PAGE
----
NEWS New Safety Technology Reduces Transportation Accidents

New Safety Technology Reduces Transportation Accidents

In warehouses, industrial trucks cause accidents time and time again. In a joint project, Fraunhofer IWS, Kinotex Sensor GmbH and BASF have developed a safety technology. It is integrated into the vehicle to provide better protection for employees. Credit: Daniel Viol/Fraunhofer IWS

Warehouses are places with a lot of traffic. The number of industrial trucks (pallet trucks, forklifts, etc.) passing through the aisles has grown particularly large – in facilities that themselves are growing in size. In this case, accidents are inevitable even if many safety measures are taken.

Now, optical sensors on industrial trucks may offer better protection for warehouse workers as they work. AZOM, the Fraunhofer Application Center for Optical Metrology and Surface Technology, together with BASF and Kinotex Sensor GmbH, developed a prototype aimed at ensuring increased safety in everyday activities.

The Fraunhofer Application Center in Zwickau, Germany is a branch laboratory of the Fraunhofer Institute for Materials and Beam Technology IWS. With its custom-developed optical sensors, it hopes to enable companies in the future to reduce transport accidents involving industrial trucks. For this purpose, BASF provided two pallet trucks.

“Every day, hundreds of industrial trucks drive around our factories and warehouses. In cooperation with the Fraunhofer Application Center, we are eager to integrate safety technology into our vehicles in order to provide better services for our employees.” protection,” said Dr. Christian Fischmann is responsible for vehicle engineering at BASF SE in Ludwigshafen.

Together with Kinotex Sensor GmbH, he acted as a consultant in this project as a customer. “Our system is designed to protect the user from mechanical compression, especially in the area around their feet,” explains Prof. Peter Hartmann, director of the Fraunhofer AZOM. “To achieve this, our research team developed a special proximity sensor that detects when the operator gets too close to a danger zone in front of the vehicle and then applies the brakes.”

Laser pulses and sensors work together

Laser pulses are emitted with a defined length and distance between them and then reflected off obstacles, a process that yields information about how far away the object is. The real innovation of the system is its ability to combine information from multiple directions in space and continuously monitor the sector around the pallet truck, courtesy of BASF.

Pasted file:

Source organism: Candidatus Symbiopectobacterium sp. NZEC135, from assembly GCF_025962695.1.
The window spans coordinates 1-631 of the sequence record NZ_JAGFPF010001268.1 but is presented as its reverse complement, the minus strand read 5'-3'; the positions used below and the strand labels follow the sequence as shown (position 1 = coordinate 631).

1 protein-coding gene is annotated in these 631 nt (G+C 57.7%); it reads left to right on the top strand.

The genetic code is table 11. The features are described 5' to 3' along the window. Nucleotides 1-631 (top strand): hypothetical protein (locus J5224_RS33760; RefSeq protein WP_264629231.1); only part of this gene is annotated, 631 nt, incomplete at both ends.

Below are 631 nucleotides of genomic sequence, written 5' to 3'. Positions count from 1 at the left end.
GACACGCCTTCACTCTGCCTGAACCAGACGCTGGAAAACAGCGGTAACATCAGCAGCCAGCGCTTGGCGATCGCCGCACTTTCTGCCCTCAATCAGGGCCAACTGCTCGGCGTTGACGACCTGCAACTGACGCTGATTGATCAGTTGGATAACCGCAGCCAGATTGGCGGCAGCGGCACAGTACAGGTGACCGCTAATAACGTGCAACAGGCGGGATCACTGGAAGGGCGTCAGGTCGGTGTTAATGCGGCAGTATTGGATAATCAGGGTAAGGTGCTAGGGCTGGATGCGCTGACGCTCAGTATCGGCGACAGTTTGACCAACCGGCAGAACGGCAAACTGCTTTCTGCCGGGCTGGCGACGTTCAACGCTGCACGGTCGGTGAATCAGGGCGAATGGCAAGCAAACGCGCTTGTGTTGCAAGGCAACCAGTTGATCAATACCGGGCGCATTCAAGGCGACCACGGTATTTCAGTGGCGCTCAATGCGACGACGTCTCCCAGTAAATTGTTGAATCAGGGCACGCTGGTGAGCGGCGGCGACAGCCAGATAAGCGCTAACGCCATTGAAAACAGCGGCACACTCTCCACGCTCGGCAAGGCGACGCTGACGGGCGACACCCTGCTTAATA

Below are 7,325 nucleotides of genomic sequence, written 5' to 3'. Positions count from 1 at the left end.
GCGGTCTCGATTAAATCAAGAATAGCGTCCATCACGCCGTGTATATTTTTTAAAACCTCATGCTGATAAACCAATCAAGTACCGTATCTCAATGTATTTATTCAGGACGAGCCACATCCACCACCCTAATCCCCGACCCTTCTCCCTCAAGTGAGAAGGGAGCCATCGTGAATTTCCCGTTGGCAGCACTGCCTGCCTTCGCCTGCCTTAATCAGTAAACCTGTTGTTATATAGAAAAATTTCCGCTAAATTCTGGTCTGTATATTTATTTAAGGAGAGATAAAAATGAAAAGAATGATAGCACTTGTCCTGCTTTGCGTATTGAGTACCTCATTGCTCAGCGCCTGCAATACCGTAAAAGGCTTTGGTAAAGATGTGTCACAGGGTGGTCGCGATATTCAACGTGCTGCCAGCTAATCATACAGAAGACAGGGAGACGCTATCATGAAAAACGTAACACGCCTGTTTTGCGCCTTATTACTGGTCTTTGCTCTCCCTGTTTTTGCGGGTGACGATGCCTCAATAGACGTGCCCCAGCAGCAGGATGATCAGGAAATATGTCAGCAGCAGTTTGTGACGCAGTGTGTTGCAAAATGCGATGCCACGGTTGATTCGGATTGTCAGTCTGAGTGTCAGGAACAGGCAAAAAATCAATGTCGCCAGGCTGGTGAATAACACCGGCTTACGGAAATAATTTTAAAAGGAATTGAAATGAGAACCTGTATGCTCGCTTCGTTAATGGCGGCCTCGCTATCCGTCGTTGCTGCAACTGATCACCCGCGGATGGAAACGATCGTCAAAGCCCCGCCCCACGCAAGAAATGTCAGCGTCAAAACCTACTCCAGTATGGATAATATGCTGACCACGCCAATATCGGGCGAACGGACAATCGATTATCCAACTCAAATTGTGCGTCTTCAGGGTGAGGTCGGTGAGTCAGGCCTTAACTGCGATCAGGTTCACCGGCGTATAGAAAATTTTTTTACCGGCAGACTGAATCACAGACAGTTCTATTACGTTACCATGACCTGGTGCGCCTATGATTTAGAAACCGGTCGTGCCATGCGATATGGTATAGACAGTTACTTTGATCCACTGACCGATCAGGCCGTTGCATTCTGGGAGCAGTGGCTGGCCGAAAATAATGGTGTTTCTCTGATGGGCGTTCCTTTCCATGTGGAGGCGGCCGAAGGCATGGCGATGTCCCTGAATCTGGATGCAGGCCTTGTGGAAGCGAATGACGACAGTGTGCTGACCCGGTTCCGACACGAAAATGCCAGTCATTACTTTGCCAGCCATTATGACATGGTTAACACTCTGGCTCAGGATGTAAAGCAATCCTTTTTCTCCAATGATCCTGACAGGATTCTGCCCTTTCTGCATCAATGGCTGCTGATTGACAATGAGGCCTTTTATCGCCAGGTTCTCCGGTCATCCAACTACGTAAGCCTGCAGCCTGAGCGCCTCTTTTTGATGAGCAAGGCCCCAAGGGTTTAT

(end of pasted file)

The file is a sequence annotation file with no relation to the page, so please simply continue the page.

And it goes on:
The signal from a second optical sensor that responds to pressure is processed using distance information to the object – thanks to a collaboration with Kinotex. Tactile sensors stop the vehicle and automatically move it back slightly, preventing the operator from being crushed.

This ability to reverse the pallet truck in response to proximity sensors is a unique selling point of the new safety technology, which has been tested by BASF employees. Their feedback will be included in additional work to optimize the technique, and the relevant employers’ liability insurance associations will also be on site to advise the researchers.

Manufacturers have expressed interest

BASF has already presented both prototypes at professional conferences and trade fairs – and both users and manufacturers are showing great interest.

“This technology could be used in almost any transport vehicle, but it is a particularly interesting prospect for autonomous vehicles,” says Dr. Christopher Taudt, group manager for surface metrology at Fraunhofer AZOM’s Mechanism.

“Currently, we are working on the idea of ​​integrating the sensors into a sort of retrofittable sensor belt, rather than having them as a fixed part of the vehicle. This would allow them to be added to any type of vehicle from all manufacturers,” he said. explained.

New system closes safety gap

According to the German Social Accident Insurance (DGUV) association, bruises, crushes and fractures are the most common types of injuries caused by pallet trucks and forklifts. Collectively known as floor handling equipment, these vehicles travel at speeds of 6 to 7 kilometers per hour and, in some cases, can have an unladen weight in excess of 500kg. So far, they haven’t included any safety tech that would prevent accidents in the area around the feet — so that’s where the new system steps in.

Supplied by Fraunhofer-Gesellschaft

quote: New Safety Technology Reduces Traffic Accidents (2022, Dec. 1), Retrieved Dec. 2, 2022 from

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